Europol – Internet Organized Cyber Crime Threat Assessment 2018: new trends in the obscure sides of FinTech – by Daniele Maria Barone

The latest report of Europol on Internet Organized Cyber Crime (IOCTA 2018)[i] stresses, among other issues, the weak points that modern financial tools and a lack of either an up-to-date legal framework or cooperation among institutions and the private sector, brings to the cybercrime field.

The report highlights many sectors which are likely to become a target for criminal and terrorist purposes and depicts the latest development in the misuse of cryptocurrencies at different levels: Cybercrime in general (petty or organized crime) – Jihadist networks (local or international) – modern cyber-threats cryptocurrency related.

Do Cybercriminals Still Prefer Bitcoin?

According to IOCTA 2018, even though Bitcoin has lost its majority of the overall cryptocurrency market share (Bitcoin enjoyed over 80% of the cryptocurrency market share, but by the start of 2017 this had dropped to less than 35%), it still remains the primary cryptocurrency encountered by law enforcement.

In particular, Bitcoin is still the most widely used cryptocurrency on Darknet illegal markets. According to Europol, even though law enforcement has taken down three major Darknet markets (i.e. AlphaBay, Hansa, and RAMP), it is reported a significant growth in both the number of small vendor shops (shops run by a single vendor) and secondary markets (i.e. non-English language markets) dedicated to a particular nationality or language group.

Nevertheless, nowadays Bitcoin is not anymore able to provide as much anonymity as it did in the past. As demonstrated by Philip and Diana Koshy in 2014, which were able to identify the IP addresses connected to more than 1000 Bitcoin addresses[ii], it is possible to find a breach in the wall of the partially anonymous Bitcoin transactions flow.[iii] Moreover, law enforcement has already proved to be able to track down and reveal Bitcoin mixing services (i.e. protect the anonymity of transactions by mixing many users’ Bitcoin reserves with each other) used by criminals to launder money.

Furthermore, Bitcoin is developed with the Blockchain technology where data flow between computers (called “nodes”) like gossip in a crowd, becoming immutable and unchangeably bound with each other. In this terms, even though Blockchain is structured in order to protect users’ real identity behind encryption codes, it also allows making public information (and public record) of their entire financial history[iv]. Hence, from an investigative and monitoring perspective, get only once a criminal committing a crime by using Bitcoins, allows to uncover his whole criminal history.

This is likely to cause a significant shift of cybercriminals to more privacy-centric types of cryptocurrencies in the very near future[v].

Jihadist networks experiment  

The Europol 2018 report defines Islamic terrorists’ cyber attack expertise as at its infancy level. It describes Islamic terrorist groups as very high-skilled in terms of online propaganda through the masterly use of social media, surface or deep web forums or blogs, and end-to-end encrypted chat services, but still without an elevated overall harmful cybercrime potential. Nevertheless, IOCTA 2018 shows some interesting trends, about terrorist groups’ cutting-edge technical expertise in the use of cryptocurrencies, which are worth explaining.

  • A few actors with high-degree technical know-how : as already analyzed by ITSTIME[vi], since 2012 there have been a few cases related to terrorist groups’ use of cryptocurrencies, mostly under the form of either more or less explicit online crowdfunding campaigns. The Europol report rightly defines this initial phase as the “Jihadist networks experiment with cryptocurrencies”. During this experimental stage, a common denominator can be identified in the difficulty to track terrorists’ transaction movements. For instance, the pro-Daesh website Akhbar alMuslimin started calling for Bitcoin donations in November 2017. Initially, the link pointed to an external Bitcoin payment site, which then changed to a page within the website that generated Bitcoin addresses, allowing sympathizers to copy the addresses and donate away from that page. Furthermore, the system allowed donors to use Bitcoin credit/debit cards instead of their Bitcoin addresses. Indeed, Bitcoin credit/debit cards providers, usually require full identification in order to issue the card but they usually don’t require the submission of any identifying document. This example shows a certain technical sophistication on the part of the administrators.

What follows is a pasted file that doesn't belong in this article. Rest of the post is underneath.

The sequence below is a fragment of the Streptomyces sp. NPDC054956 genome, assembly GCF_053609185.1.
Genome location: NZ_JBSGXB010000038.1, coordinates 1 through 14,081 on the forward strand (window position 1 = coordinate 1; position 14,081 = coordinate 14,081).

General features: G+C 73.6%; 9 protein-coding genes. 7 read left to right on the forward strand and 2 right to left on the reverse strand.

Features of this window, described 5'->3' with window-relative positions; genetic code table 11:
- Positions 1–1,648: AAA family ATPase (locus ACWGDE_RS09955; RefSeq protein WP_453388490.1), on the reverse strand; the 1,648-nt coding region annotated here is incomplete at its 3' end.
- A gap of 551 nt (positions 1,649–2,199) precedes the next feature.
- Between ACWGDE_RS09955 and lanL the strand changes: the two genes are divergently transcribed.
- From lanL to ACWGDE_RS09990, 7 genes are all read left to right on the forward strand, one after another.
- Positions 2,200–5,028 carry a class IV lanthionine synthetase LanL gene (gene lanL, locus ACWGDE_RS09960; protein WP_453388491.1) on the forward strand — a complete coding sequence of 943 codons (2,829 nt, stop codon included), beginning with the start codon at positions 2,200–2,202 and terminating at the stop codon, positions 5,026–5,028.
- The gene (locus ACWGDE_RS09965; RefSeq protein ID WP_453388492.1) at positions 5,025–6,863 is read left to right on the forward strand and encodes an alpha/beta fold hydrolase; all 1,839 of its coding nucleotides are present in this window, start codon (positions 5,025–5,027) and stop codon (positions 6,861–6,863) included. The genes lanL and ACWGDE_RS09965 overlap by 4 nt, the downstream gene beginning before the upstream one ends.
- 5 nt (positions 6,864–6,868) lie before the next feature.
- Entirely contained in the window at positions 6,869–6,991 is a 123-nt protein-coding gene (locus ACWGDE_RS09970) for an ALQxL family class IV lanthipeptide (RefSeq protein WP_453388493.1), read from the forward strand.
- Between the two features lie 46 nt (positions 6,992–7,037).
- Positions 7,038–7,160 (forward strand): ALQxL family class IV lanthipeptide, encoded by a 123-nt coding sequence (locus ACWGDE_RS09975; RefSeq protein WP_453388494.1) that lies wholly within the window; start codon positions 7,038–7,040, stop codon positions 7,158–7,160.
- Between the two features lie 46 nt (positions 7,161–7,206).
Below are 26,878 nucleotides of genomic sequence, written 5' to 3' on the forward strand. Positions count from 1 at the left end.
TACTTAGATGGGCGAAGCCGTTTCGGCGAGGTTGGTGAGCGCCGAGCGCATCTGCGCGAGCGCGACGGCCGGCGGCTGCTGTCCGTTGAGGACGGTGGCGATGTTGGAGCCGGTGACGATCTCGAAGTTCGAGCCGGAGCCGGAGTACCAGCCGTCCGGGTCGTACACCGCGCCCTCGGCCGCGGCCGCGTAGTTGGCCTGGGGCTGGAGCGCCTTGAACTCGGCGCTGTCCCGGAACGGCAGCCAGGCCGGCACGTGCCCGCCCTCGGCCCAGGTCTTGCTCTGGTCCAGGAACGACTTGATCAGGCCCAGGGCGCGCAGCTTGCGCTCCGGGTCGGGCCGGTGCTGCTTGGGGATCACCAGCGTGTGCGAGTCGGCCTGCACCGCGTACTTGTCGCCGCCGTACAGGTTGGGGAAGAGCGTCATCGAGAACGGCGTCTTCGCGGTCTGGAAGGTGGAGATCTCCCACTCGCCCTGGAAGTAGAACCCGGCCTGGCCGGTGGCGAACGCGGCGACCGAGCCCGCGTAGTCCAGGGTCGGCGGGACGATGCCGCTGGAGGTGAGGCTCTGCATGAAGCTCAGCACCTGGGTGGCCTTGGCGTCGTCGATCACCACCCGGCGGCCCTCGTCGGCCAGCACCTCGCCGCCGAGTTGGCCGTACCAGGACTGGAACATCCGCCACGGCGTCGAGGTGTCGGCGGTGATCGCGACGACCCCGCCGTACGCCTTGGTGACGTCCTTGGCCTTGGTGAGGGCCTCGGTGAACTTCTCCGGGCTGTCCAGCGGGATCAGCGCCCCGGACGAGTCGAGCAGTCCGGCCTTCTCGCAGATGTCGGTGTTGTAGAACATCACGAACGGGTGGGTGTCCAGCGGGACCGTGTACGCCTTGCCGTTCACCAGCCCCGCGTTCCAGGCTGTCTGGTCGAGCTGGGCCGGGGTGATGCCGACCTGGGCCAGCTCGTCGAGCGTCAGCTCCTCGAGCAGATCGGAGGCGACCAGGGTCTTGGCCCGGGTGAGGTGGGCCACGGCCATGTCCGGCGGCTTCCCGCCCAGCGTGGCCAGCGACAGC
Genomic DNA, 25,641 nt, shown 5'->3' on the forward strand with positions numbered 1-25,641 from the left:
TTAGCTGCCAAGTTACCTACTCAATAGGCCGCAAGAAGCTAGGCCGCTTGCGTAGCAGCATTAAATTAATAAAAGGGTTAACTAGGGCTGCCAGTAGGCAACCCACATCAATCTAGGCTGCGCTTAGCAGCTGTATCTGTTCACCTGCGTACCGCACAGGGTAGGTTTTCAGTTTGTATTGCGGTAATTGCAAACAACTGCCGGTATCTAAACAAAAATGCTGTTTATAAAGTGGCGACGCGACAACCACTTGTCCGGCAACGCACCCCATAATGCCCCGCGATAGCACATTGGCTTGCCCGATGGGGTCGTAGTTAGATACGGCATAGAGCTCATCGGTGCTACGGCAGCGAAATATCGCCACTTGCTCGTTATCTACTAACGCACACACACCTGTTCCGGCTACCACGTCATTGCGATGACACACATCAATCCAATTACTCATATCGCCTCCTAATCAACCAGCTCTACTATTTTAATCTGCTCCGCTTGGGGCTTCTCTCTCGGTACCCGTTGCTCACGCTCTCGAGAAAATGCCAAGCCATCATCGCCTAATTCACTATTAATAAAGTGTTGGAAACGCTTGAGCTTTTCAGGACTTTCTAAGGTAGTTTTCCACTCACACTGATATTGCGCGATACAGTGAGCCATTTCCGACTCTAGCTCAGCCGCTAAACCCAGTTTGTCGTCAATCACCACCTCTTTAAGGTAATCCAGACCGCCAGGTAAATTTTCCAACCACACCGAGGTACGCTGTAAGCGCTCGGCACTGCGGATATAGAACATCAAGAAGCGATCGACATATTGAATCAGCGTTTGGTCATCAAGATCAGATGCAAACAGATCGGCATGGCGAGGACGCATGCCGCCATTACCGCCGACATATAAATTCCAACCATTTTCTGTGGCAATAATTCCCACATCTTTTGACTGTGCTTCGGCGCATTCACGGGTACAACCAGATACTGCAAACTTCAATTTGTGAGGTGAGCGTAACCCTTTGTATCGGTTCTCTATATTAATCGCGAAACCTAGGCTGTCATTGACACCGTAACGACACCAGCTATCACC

• Privacy-centric cryptocurrencies: as previously explained, Bitcoin is not the most anonymous choice in the cryptocurrency landscape. There already exist other types of cryptocurrency created with the primary purpose of protecting users’ privacy. The most popular are Monero (launched in 2013) and Zcash (launched in 2016). Monero and Zcash respectively use CryptoNote protocol, which allows seeing only an approximate amount of money that was sent in the transaction,[vii] and Zk-Snark , “Zero-knowledge”, which allows one party to prove to another that a statement is true, without revealing any other information beyond the validity of the statement itself[viii]. The competition among these privacy-centric cryptocurrencies is causing a fast-paced development entirely aimed at increasing their users’ privacy[ix] while becoming more and more user-friendly and widespread[x]. As in the Akhbar alMuslimin case, Islamic Terrorist groups have already proved to have a high degree of sophistication in exploiting modern methods to obscure their illicit funding. In fact, Europol has noticed that Daesh requested donations in Zcash and also used such cryptocurrency to purchase website domains. Even though Europol underlines that there is no proof of Zcash, or any other type of cryptocurrency, being used to finance any attacks on European soil, the development in this field deserves to be carefully monitored.